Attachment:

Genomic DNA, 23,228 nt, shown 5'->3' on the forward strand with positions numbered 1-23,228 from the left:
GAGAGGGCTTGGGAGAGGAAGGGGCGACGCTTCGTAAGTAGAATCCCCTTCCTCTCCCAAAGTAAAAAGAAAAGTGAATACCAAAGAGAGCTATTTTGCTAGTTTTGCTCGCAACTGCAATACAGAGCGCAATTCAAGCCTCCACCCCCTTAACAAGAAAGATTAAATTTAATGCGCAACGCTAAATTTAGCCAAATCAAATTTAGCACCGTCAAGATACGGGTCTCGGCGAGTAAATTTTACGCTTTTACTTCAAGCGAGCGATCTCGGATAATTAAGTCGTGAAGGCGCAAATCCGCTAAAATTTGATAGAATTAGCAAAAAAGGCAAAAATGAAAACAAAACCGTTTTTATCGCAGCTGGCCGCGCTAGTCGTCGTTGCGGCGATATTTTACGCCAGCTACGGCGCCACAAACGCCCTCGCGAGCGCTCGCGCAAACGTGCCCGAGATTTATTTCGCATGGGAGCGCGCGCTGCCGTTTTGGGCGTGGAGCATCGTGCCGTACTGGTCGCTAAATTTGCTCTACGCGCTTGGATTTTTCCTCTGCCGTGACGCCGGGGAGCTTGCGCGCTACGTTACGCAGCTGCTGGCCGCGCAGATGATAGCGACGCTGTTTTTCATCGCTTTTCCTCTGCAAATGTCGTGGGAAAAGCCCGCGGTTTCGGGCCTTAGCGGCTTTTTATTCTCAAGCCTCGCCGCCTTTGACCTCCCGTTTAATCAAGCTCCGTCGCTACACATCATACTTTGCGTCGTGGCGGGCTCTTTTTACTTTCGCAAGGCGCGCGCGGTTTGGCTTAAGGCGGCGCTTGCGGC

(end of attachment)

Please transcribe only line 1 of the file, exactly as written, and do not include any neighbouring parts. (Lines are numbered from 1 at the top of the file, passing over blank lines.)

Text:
Genomic DNA, 23,228 nt, shown 5'->3' on the forward strand with positions numbered 1-23,228 from the left: